Geek University

SQL IN operator

The SQL IN operator allows you to specify multiple values in a WHERE clause. The syntax is:

SELECT * FROM table_name WHERE column_name1 IN (‘some_value1’, ‘some_value2’);

We will use the Employes table to demonstrate how to fetch specific data from database table with the SQL IN operator:

+-----------+-----------+-----------+
| lastName  | firstName | extension |
+-----------+-----------+-----------+
| Murphy    | Diane     | x5800     |
| Patterson | Mary      | x4611     |
| Firrelli  | Jeff      | x9273     |
| Patterson | William   | x4871     |
| Bondur    | Gerard    | x5408     |
| Bow       | Anthony   | x5428     |
| Jennings  | Leslie    | x3291     |
| Thompson  | Leslie    | x4065     |
| Firrelli  | Julie     | x2173     |
| Patterson | Steve     | x4334     |
| Tseng     | Foon Yue  | x2248     |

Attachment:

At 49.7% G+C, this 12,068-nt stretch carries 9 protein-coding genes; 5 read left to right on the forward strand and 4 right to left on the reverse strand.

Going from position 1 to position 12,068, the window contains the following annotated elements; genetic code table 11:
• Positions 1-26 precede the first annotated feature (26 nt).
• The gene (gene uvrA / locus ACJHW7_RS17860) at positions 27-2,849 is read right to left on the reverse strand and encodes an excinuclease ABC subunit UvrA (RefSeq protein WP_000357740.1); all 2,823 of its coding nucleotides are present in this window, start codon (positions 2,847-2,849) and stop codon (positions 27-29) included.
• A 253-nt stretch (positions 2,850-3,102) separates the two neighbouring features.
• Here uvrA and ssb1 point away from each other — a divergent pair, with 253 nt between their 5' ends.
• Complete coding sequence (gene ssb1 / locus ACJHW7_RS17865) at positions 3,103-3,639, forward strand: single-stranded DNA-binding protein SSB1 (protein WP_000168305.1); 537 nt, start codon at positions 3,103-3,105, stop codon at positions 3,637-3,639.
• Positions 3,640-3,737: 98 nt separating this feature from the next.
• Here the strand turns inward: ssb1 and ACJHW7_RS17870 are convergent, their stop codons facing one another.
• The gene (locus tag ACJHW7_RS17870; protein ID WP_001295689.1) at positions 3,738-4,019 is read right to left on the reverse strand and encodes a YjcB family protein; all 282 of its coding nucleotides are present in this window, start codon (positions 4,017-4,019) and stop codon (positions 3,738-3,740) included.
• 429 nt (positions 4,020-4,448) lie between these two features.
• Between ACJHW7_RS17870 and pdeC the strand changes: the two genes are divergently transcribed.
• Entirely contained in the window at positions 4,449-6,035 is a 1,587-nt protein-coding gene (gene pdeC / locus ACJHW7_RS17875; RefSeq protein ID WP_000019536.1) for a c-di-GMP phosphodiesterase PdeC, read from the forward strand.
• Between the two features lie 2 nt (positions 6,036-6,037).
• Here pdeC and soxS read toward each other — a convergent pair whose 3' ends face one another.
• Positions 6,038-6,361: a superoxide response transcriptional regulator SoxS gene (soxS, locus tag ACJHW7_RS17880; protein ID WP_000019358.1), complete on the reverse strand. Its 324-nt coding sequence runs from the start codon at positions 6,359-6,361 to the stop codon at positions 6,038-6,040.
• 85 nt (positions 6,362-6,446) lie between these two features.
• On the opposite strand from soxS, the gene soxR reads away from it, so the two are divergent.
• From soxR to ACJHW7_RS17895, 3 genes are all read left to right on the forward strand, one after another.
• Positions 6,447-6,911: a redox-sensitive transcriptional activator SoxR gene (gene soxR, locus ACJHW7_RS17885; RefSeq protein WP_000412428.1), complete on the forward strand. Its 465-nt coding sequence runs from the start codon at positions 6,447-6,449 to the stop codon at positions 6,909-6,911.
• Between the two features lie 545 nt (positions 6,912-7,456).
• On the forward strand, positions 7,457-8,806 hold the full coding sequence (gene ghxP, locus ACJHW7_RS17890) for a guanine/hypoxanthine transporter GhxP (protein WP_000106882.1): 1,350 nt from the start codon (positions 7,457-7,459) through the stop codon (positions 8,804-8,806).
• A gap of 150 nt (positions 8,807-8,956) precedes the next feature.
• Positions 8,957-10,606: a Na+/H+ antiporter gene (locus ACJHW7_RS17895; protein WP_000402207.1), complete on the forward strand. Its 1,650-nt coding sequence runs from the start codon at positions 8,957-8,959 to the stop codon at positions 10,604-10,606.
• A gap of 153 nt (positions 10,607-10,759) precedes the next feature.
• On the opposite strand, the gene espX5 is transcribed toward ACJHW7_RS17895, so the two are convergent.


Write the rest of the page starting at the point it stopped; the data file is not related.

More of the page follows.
| Vanauf    | George    | x4102     |
| Bondur    | Loui      | x6493     |
| Hernandez | Gerard    | x2028     |
| Castillo  | Pamela    | x2759     |
| Bott      | Larry     | x2311     |
| Jones     | Barry     | x102      |
| Fixter    | Andy      | x101      |
| Marsh     | Peter     | x102      |
| King      | Tom       | x103      |
| Nishi     | Mami      | x101      |
| Kato      | Yoshimi   | x102      |
| Gerard    | Martin    | x2312     |
+-----------+-----------+-----------+

If we would like to fetch data from the Employees table with all employees whose last name is “Patterson” or “Bow”, we would use the following command:

SELECT * FROM employees WHERE lastName IN (‘Patterson’, ‘Bow’);

This would produce the following result:

+-----------+-----------+-----------+
| lastName  | firstName | extension |
+-----------+-----------+-----------+
| Patterson | Mary      | x4611     |
| Patterson | William   | x4871     |
| Bow       | Anthony   | x5428     |
| Patterson | Steve     | x4334     |
+-----------+-----------+-----------+

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